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New Surface Cleaning Technique Enables High-Quality Aluminum Nitride Production

A team of Cornell scientists has revealed the complete potential of aluminum nitride, a crucial material for the progress of electronics and photonics, through the creation of a surface-cleaning approach that allows for high-quality production.

New Surface Cleaning Technique Enables High-Quality Aluminum Nitride Production

Cross-sectional microscopy images of molecular beam epitaxy-grown aluminum nitride on aluminum nitride templates. The black squares in (A) and (E) mark the regions where the corresponding magnified images (B to D and F to H) are taken. The white notches in (A) and (E) indicate the growth interfaces. The image contrasts in the molecular beam epitaxy layer and at the growth interface in sample A (A) are absent in sample B (E). Image Credit: Jena-Xing Group.

The findings were published on September 9th, 2022, in the journal Science Advances. The principal authors are graduate student Zexuan Zhang and research associate Yongjin Cho. Debdeep Jena and Huili Grace Xing, both professors of materials science and engineering and electrical and computer engineering, are the senior authors.

According to Zhang, aluminum nitride has aroused tremendous research interest in the realm of semiconductor materials because it offers an unrivaled combination of high electrical resistivity and thermal conductivity.

The ceramic substance is utilized as an electrically insulating but thermally conducting barrier in electronic devices, and it has significant promise for use in light-emitting diodes and lasers because of its capacity to function at deep UV frequencies.

The polarity of the material is an important trait that can improve its functionality, and the nitrogen-polar form can accomplish intriguing new performance advantages. Materials scientists, on the other hand, have yet to successfully construct a nitrogen-polar aluminum-nitride crystal on large-area native substrates employing molecular beam epitaxy, a popular growth approach for high-quality heterostructures.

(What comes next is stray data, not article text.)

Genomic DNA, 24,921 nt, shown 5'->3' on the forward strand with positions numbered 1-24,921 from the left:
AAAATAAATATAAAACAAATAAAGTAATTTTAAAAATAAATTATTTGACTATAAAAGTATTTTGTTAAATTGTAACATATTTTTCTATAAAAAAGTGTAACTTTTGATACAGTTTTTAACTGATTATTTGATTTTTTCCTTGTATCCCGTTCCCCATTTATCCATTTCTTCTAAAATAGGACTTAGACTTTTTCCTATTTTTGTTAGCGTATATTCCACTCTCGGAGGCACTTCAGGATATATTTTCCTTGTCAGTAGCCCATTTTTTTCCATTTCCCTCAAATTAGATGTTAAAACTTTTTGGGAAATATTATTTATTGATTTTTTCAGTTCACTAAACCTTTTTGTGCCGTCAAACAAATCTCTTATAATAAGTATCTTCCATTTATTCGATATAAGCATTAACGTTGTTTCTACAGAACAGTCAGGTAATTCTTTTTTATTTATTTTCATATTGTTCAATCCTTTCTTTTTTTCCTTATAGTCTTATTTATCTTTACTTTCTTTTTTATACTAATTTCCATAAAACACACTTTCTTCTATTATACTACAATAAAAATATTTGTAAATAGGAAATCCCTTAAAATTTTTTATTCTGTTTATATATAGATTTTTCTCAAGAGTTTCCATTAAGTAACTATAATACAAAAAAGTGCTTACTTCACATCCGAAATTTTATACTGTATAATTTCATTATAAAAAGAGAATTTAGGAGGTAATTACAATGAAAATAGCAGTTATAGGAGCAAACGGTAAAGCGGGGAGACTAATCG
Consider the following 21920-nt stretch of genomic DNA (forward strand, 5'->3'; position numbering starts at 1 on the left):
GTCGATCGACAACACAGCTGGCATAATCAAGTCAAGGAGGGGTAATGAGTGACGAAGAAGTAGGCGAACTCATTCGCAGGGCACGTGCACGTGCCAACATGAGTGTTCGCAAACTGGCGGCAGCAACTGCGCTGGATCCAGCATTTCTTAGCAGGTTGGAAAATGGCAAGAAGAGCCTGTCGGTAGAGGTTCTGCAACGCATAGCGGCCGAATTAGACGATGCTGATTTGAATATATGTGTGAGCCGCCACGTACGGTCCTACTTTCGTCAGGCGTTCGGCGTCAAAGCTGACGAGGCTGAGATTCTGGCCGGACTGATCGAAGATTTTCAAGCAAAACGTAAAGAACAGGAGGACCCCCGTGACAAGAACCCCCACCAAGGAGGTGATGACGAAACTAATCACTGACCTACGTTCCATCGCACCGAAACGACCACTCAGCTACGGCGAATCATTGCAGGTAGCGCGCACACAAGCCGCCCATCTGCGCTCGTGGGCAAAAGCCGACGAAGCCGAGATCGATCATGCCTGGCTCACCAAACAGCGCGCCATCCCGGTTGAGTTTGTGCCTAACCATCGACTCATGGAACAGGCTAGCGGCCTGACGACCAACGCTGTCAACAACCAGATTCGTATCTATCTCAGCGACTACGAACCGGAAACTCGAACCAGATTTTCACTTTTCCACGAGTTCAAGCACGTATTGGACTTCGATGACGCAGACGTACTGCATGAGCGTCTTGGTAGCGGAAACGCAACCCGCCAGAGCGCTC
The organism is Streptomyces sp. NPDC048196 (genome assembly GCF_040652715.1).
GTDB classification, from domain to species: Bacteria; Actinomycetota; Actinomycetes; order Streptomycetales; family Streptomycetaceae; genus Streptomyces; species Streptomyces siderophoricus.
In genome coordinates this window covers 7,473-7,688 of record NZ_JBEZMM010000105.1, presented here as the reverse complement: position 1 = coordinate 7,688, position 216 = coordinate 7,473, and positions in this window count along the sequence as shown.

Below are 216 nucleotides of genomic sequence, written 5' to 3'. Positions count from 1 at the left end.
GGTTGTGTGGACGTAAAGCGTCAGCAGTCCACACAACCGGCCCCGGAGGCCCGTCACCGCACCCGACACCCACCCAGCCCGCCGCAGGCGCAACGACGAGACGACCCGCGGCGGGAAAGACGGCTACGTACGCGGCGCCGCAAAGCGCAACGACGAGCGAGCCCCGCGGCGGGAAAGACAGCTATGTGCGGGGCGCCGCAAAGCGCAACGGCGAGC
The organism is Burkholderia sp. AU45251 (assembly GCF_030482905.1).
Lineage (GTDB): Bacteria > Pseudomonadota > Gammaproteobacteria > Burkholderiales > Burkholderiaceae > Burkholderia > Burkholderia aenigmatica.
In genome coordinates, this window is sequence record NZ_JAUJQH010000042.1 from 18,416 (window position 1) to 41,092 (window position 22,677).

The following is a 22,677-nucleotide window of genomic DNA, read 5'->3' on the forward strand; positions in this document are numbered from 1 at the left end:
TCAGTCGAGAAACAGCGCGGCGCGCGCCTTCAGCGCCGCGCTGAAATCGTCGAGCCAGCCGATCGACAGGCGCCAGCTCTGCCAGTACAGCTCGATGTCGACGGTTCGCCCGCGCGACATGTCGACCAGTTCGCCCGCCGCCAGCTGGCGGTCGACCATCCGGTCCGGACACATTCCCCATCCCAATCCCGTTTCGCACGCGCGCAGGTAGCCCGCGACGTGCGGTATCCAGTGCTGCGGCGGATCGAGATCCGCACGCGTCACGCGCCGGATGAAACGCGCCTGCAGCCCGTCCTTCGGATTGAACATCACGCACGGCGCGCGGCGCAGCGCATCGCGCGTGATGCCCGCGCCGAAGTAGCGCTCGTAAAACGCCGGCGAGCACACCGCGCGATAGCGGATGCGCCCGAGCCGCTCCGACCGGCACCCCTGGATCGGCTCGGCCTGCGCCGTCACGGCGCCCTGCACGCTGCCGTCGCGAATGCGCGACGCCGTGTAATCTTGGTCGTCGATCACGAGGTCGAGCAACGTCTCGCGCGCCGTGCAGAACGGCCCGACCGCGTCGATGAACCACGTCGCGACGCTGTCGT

Growing aluminum nitride on native substrates using molecular beam epitaxy has been hampered by difficulties with the removal of native oxides and other chemical impurities on aluminum-nitride wafers, which lead to polarity inversion and defect formation at the growth interface.

Yongjin Cho, Research Associate, Cornell University

To address this issue, the study team created an aluminum-assisted surface cleaning method that cleans the substrates of impurities while preserving the material’s nitrogen polarity. The group was successful in demonstrating nitrogen-polar aluminum nitride epitaxial growth using this technique, and the resulting material had high structural and optical quality and a clean surface shape.

Thermally stable aluminum oxide present on aluminum nitride wafer surface reacts with aluminum and converts to a volatile form, eventually leading to oxide-free wafer surface for epitaxial growth.

Yongjin Cho, Research Associate, Cornell University

Cho adds that the successful demonstration provides proof of concept for nitrogen-polar electrical devices, which are thought to exceed their metal-polar equivalents and have been extensively used in millimeter-wave applications.

The efficiency to generate deep ultra-violet photons is critically dependent on the defect control in aluminum nitride and its alloys. That is why we are excited about the progress made to grow higher quality materials on the aluminum-nitride platform.

Huili Grace Xing, Professor, Materials Science and Engineering, Cornell University

Graduate student Jashan Singhal, senior research associate Vladimir Protasenko, and researchers from Osaka University and Mie University were the co-authors of the study.

The study was supported by the US Department of Energy, Air Force Office of Scientific Research, Cornell Center for Materials Research, the Kavli Institute at Cornell, and the Japan Society for the Promotion of Science.

Journal Reference

Zhang, Z., et al. (2022) Molecular beam homoepitaxy of N-polar AlN: Enabling role of aluminum-assisted surface cleaning. Science Advances.

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